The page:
Anyone who has a job knows that you do not want to make a habit of over-promising and under-delivering with you boss. A person who does that too many times will soon find themselves in the unemployment line.

Marvel Comics under Editor-in-Chief Axel Alonso, for some weird reason, does not seem to have learned that lesson. It’s almost like every person who was habitually fired for over-promising and under-delivering got together and managed to land top jobs at Marvel.

For example, take this week’s Marvel Previews 2017 issue. It was billed as evidence of an industry-changing event when, in reality, fans are getting more of the same. Cosmetic changes have been made that allow for a ‘Happy-Happy Joy-Joy press’ release, but everything that caused sales headaches for the company over the past year remains.

In short, Marvel is showing the world what happens when a company lives out so many lies that it no longer knows the value of telling the truth.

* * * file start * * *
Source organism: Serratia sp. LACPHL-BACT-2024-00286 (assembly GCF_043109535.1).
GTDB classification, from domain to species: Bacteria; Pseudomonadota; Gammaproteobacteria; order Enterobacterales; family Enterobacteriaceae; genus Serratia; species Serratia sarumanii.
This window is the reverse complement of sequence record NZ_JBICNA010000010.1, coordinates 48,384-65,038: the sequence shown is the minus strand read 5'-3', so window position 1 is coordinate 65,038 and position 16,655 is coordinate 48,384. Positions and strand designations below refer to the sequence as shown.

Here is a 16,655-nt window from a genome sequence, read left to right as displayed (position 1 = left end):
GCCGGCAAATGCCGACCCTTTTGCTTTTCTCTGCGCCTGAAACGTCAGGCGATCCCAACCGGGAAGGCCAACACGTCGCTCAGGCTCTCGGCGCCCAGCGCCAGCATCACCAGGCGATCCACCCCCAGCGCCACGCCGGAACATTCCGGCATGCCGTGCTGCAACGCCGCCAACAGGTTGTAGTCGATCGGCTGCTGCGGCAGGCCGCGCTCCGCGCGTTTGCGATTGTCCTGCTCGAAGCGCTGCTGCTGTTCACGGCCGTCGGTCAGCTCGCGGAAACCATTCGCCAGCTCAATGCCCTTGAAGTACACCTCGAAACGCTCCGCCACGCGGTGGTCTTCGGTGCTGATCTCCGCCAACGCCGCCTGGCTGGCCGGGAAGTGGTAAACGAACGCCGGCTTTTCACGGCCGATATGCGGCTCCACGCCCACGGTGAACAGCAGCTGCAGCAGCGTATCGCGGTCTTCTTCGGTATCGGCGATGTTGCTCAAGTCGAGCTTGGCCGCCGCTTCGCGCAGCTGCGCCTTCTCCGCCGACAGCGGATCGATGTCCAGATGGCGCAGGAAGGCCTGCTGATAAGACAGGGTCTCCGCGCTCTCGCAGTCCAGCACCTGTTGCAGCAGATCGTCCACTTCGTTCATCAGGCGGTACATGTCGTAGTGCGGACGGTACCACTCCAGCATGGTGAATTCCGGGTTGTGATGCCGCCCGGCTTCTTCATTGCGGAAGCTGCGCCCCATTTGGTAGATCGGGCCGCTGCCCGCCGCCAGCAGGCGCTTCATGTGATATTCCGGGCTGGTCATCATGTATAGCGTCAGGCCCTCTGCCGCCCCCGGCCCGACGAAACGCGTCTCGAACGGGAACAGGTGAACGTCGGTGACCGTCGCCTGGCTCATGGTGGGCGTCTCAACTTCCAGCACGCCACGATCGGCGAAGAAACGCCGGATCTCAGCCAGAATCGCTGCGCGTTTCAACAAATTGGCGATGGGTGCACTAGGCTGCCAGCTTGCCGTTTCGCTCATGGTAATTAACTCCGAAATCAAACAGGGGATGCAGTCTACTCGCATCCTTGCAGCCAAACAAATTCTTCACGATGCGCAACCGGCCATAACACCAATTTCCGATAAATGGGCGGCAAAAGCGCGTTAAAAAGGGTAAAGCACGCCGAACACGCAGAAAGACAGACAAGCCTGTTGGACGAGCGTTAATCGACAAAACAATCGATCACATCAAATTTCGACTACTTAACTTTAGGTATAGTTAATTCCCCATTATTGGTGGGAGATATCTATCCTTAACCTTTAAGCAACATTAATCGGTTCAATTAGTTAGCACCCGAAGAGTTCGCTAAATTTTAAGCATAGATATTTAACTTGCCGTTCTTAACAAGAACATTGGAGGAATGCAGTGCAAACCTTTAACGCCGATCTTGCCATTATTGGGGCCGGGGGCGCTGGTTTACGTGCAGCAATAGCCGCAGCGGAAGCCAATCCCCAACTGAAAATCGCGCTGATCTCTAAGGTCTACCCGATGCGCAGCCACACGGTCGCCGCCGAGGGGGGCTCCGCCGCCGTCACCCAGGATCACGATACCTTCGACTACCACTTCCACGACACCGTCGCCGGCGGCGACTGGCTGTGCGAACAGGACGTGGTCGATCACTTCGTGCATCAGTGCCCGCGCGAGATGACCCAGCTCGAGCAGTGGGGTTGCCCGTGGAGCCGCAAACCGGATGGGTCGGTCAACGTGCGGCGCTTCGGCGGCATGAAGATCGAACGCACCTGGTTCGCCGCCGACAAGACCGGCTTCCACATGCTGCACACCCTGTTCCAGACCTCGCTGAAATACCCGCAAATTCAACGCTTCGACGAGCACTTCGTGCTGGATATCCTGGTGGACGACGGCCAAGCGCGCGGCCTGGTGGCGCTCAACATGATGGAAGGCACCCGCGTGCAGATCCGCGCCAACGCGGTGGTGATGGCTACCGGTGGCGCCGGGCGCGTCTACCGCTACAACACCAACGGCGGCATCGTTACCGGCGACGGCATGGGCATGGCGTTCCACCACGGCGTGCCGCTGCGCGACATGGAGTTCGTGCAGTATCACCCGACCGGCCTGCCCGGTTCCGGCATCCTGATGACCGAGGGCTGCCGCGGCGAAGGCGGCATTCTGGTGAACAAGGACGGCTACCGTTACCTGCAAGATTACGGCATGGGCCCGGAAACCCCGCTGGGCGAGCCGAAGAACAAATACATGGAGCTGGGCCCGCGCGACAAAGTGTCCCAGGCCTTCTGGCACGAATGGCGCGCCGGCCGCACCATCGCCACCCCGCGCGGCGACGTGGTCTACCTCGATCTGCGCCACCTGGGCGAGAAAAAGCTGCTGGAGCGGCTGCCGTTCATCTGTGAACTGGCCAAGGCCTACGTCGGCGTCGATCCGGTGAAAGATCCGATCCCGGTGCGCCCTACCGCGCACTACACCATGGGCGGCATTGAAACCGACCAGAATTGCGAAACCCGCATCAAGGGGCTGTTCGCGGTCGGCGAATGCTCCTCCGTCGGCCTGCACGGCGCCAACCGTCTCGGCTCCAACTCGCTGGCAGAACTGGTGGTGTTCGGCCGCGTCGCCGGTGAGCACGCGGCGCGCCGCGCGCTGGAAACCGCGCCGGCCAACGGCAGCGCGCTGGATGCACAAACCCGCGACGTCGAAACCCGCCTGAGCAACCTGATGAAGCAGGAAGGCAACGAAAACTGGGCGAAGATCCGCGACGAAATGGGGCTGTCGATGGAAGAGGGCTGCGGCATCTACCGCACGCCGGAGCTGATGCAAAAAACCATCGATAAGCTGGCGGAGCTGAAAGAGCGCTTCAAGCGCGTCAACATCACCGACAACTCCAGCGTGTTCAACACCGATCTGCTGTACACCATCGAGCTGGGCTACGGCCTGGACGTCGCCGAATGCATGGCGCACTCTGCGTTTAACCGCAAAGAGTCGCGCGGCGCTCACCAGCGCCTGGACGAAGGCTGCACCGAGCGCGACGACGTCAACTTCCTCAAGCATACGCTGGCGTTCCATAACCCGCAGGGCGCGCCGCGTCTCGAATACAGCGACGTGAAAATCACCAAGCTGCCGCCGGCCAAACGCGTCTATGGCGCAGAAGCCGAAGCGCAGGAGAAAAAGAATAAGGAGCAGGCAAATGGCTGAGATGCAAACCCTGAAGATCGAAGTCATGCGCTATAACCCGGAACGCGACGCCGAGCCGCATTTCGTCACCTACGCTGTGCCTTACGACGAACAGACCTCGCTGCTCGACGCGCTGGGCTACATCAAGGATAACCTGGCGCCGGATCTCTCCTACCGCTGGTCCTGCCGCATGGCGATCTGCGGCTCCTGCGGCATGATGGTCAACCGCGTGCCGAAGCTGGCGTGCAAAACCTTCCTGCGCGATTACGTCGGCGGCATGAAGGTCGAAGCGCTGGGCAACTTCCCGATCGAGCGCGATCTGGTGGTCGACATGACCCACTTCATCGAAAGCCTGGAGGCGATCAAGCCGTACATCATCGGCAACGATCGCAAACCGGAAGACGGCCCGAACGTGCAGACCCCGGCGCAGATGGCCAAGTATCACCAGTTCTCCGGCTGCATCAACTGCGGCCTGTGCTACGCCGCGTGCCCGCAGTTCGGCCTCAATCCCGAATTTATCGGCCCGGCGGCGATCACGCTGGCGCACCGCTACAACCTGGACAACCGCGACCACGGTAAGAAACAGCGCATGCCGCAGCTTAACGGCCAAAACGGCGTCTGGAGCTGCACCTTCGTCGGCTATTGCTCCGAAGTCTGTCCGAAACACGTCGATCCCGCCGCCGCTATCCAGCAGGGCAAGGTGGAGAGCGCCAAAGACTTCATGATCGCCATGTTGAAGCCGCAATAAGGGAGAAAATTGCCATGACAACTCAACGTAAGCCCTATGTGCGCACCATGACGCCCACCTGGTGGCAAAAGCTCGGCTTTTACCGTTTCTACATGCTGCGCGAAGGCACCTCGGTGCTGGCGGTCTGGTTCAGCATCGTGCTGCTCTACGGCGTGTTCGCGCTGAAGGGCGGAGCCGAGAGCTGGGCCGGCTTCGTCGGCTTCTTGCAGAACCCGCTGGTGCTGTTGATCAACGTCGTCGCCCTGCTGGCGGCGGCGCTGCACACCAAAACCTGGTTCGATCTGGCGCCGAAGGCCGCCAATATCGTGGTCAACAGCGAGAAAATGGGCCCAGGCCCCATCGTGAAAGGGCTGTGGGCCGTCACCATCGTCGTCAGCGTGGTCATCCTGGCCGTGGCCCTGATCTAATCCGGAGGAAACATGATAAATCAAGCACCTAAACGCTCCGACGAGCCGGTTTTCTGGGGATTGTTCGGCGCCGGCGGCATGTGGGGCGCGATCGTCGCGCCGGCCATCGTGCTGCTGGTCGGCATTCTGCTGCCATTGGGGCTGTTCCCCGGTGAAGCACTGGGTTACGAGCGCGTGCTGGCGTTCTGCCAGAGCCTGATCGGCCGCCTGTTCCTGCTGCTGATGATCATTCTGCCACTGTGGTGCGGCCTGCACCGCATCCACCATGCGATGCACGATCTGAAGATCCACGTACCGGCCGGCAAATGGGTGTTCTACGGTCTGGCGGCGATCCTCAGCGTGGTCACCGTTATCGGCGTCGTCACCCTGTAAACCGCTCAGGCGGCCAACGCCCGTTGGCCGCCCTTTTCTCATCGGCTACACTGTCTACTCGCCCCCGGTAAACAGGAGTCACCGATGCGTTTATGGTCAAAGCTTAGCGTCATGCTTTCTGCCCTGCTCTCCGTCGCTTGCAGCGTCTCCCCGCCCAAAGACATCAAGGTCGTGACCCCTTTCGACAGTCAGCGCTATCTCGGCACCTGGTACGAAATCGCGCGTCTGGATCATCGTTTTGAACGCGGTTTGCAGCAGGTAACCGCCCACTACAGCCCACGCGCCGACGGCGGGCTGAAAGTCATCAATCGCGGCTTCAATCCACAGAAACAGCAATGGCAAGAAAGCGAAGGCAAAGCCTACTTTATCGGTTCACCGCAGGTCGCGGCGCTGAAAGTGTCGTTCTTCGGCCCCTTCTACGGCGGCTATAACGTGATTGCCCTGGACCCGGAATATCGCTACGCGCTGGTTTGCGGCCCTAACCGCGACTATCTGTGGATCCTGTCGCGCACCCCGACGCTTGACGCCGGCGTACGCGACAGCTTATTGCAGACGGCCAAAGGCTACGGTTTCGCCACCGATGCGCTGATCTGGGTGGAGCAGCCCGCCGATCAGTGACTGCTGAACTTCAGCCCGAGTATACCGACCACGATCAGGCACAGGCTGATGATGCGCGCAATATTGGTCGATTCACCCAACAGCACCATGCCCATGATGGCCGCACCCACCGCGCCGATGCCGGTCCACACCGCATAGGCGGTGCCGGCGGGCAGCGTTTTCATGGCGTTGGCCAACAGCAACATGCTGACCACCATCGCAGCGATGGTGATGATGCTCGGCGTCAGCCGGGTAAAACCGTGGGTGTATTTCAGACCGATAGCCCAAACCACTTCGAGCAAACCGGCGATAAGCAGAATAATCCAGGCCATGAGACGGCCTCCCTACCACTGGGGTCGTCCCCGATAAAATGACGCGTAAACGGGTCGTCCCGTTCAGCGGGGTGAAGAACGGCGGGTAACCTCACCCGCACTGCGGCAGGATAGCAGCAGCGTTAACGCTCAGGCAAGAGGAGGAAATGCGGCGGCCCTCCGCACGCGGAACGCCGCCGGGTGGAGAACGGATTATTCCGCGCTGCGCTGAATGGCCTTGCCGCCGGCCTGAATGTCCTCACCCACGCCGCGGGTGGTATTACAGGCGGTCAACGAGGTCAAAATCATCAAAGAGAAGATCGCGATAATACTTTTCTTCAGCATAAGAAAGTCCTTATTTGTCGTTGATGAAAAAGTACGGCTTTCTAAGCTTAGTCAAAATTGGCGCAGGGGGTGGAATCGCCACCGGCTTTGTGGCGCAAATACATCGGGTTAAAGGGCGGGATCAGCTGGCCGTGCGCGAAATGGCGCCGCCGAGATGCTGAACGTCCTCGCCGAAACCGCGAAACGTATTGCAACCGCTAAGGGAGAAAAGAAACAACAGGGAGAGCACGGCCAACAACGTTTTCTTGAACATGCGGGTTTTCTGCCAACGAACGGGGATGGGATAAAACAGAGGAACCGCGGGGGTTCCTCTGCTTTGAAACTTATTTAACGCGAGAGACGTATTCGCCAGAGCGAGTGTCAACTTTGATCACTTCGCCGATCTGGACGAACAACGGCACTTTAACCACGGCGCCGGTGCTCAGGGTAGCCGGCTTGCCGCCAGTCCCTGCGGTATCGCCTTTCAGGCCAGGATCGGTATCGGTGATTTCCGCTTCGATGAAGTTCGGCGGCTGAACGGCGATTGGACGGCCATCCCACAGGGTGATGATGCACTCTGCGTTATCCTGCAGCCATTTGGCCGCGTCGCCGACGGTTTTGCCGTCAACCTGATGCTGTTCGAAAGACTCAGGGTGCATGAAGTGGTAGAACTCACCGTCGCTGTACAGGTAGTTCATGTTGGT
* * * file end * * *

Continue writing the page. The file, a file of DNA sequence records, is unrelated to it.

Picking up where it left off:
For more on the sad state of affairs that is Marvel Comics in 2017, check out my YouTube video below. As always, feel free to share your thoughts in the comments section below.

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About the Author Douglas Ernst

I'm a former Army guy who believes success comes through hard work, honesty, optimism, and perseverance. I believe seeing yourself as a victim creates a self-fulfilling prophecy. I believe in God. I'm a USC Trojan with an MA in Political Science from American University.

One comment

  1. It’s funny how they claim that everything is new… but the exact same people (Slott, Bendis, Coates, Wilson, etc.) are still there. Marvel is very much a closed club. You have to have the “correct” viewpoints in order to join. Either that, or you have to be friends with the higher-ups.

    It’s sad. Writers like Stan Lee, Marv Wolfman, Jim Shooter and even Gerry Conway started writing comics when they were in their late teens/early twenties; Shooter was fifteen when he first submitted “Legion of Super-Heroes” scripts to DC. They were untested, but someone took a chance on them and they became stars. Somehow, I can’t see that happening these days.

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